In 5330 (1570), after he had attained an extremely exalted rung of holiness in Egypt, Elijah told him the time had come to move to Safed, a city in the Galilee in the north of Israel. There he would meet Rabbi Chaim Vital, the man to whom he was destined to transmit the keys to the ancient knowledge.

When he first arrived in Safed, the Ari joined the circle of students who studied Kabbalah under Rabbi Moshe Cordovero (Ramak). His discipleship was short-lived, for the Ramak passed on soon afterwards.

After the passing of the Ramak, the Ari began teaching Kabbalah. The Radbaz, who had also settled in Safed, warned him not to teach Kabbalah in public. However, later the Radbaz recanted after receiving a sign from heaven that he had erred in his ruling. (Some say that Elijah the Prophet himself visited the Radbaz and revealed to him that he had erred.) Soon a group of the leading Kabbalists in Safed gathered around him, among them Rabbi Chaim Vital, who became his chief disciple.

Rabbi Chaim Vital writes in the introduction to his Shaar HaHakdamot:

The Ari overflowed with Torah. He was thoroughly expert in Scripture, Mishnah, Talmud, pilpul, Midrash, aggadah (the non-legal portions of the Talmud), maaseh bereishit and maaseh merkavah (esoteric disciplines). He was expert in the language of trees, the language of birds and the speech of angels. He could read faces in the manner outlined in the Zohar (vol. 2, p. 74b). He could discern all that any individual had done, and could see what they would do in the future. He could read people’s thoughts, often before the thought even entered their mind. He knew future events, and was aware of everything happening here on earth, and what was decreed in heaven.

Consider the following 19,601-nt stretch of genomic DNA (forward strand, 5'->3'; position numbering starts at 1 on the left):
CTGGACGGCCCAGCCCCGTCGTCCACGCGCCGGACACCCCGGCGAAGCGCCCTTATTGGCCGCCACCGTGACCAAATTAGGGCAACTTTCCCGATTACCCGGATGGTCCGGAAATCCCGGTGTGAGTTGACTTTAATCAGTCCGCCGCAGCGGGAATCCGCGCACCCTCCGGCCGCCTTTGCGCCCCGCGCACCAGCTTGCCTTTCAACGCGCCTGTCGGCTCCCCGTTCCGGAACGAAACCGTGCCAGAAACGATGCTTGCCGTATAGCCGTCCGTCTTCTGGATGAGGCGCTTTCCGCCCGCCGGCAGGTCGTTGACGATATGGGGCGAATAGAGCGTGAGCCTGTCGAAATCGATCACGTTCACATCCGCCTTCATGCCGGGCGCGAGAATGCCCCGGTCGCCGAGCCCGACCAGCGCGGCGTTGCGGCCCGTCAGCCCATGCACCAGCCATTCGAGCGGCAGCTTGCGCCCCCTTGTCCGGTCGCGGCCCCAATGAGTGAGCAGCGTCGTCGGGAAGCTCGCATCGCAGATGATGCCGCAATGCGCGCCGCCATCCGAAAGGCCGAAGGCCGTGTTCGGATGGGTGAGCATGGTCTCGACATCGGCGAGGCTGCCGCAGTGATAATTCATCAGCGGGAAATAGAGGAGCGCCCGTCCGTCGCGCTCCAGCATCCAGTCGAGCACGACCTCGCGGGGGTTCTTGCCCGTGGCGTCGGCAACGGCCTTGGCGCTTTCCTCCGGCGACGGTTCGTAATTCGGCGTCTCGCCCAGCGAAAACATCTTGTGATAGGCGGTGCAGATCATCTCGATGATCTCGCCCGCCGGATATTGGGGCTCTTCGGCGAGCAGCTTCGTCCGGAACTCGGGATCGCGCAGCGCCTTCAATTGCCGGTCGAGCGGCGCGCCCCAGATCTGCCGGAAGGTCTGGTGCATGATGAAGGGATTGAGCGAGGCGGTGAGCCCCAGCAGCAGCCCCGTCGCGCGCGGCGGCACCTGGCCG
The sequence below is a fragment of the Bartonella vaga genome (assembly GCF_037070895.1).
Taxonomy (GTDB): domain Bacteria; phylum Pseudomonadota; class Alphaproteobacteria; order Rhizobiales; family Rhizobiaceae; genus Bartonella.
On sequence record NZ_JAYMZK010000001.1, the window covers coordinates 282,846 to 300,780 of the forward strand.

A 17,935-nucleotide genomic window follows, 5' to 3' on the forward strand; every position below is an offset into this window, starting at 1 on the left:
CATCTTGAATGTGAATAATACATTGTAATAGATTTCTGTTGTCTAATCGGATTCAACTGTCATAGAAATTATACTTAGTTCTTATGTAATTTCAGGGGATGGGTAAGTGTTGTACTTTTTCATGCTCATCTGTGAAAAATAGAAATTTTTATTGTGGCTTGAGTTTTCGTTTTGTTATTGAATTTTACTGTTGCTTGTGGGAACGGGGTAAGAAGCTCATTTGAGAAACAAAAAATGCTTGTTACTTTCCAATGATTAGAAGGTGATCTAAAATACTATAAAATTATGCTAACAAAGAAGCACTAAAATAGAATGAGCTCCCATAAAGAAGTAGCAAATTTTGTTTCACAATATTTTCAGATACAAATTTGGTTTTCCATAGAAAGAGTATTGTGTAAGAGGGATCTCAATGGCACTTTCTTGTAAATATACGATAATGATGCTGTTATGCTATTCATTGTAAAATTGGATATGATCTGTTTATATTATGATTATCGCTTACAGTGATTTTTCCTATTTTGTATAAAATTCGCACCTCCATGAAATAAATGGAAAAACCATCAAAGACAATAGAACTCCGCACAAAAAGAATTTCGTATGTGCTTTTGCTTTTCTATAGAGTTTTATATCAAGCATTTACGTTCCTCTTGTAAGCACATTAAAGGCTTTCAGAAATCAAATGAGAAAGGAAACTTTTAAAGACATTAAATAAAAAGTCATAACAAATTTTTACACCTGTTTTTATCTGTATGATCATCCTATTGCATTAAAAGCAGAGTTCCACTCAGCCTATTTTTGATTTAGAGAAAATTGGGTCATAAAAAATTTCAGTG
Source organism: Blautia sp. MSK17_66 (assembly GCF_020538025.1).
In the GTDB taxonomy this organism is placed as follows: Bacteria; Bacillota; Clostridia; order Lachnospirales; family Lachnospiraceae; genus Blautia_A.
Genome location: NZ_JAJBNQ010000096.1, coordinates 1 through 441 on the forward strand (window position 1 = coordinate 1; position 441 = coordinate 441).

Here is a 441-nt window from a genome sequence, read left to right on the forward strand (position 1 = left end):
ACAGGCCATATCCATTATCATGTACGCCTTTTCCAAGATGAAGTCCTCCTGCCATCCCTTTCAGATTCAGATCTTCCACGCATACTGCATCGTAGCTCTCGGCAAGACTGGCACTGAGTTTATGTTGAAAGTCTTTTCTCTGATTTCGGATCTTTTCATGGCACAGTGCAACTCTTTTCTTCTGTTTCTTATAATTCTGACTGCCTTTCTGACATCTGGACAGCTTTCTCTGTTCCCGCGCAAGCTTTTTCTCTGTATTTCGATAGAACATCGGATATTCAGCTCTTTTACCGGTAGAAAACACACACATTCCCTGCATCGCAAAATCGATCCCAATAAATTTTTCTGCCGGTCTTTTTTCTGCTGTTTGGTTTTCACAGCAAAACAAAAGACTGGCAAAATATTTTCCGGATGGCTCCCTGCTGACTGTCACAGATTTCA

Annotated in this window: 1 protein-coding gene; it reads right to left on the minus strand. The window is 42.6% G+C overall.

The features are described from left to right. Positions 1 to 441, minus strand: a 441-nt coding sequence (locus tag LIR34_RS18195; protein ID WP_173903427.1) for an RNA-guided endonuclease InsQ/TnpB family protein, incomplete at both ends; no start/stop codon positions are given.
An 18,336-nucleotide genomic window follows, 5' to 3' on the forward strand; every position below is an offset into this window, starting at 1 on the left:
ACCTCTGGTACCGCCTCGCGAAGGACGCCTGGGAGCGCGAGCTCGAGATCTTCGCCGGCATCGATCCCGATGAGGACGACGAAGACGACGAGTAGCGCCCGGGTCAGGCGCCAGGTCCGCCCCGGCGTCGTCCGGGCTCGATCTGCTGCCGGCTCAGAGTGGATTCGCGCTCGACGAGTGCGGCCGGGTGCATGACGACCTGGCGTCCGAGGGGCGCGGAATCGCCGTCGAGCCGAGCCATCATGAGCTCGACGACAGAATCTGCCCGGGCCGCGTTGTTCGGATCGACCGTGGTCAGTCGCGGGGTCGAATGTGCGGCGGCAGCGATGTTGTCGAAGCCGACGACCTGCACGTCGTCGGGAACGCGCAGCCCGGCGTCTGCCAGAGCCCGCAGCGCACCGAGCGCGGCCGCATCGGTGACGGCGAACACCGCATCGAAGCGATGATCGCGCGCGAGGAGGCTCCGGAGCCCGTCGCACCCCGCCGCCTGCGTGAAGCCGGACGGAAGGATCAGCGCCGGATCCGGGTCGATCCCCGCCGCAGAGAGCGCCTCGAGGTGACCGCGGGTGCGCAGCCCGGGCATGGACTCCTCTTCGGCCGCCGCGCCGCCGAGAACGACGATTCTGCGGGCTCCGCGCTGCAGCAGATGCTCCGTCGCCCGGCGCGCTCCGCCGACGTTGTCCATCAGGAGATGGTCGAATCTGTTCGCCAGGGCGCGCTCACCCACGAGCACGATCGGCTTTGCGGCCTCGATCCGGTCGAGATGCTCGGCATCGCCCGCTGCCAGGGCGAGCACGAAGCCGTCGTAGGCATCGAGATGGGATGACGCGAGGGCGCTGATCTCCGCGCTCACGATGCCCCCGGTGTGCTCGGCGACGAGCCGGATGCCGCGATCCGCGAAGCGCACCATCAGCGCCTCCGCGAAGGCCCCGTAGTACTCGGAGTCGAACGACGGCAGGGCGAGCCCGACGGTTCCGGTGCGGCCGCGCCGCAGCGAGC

He knew the mysteries of gilgul (reincarnation)—who had been born previously, and who was here for the first time. He could look at a person and tell him how he was connected to higher spiritual levels, and his original root in Adam. The Ari could read wondrous things [about people] in the light of a candle or in the flame of a fire. With his eyes he gazed and was able to see the souls of the righteous, both those who had died recently and those who had lived in ancient times. Together with, and from, these departed souls, he studied the true mysteries.

From a person’s scent, he was able to know all that he had done. (See Zohar, vol. 3, p. 188a.) It was as if the answers to all these mysteries lay dormant within him, waiting to be activated whenever he desired. He did not have to seclude himself to seek them out.

All this we saw with our own eyes. These are not things that we heard from others. They were wondrous things that had not been seen on earth since the time of Rabbi Shimon bar Yochai. None of this was attained through magic, heaven forbid. There is a strong prohibition against these arts. Instead, it came automatically, as a result of his saintliness and asceticism, after many years of study in both the ancient and the newer Kabbalistic texts. He then increased his piety, asceticism, purity and holiness until he reached a level where Elijah would constantly reveal himself to him, speaking to him “mouth to mouth,” teaching him these secrets.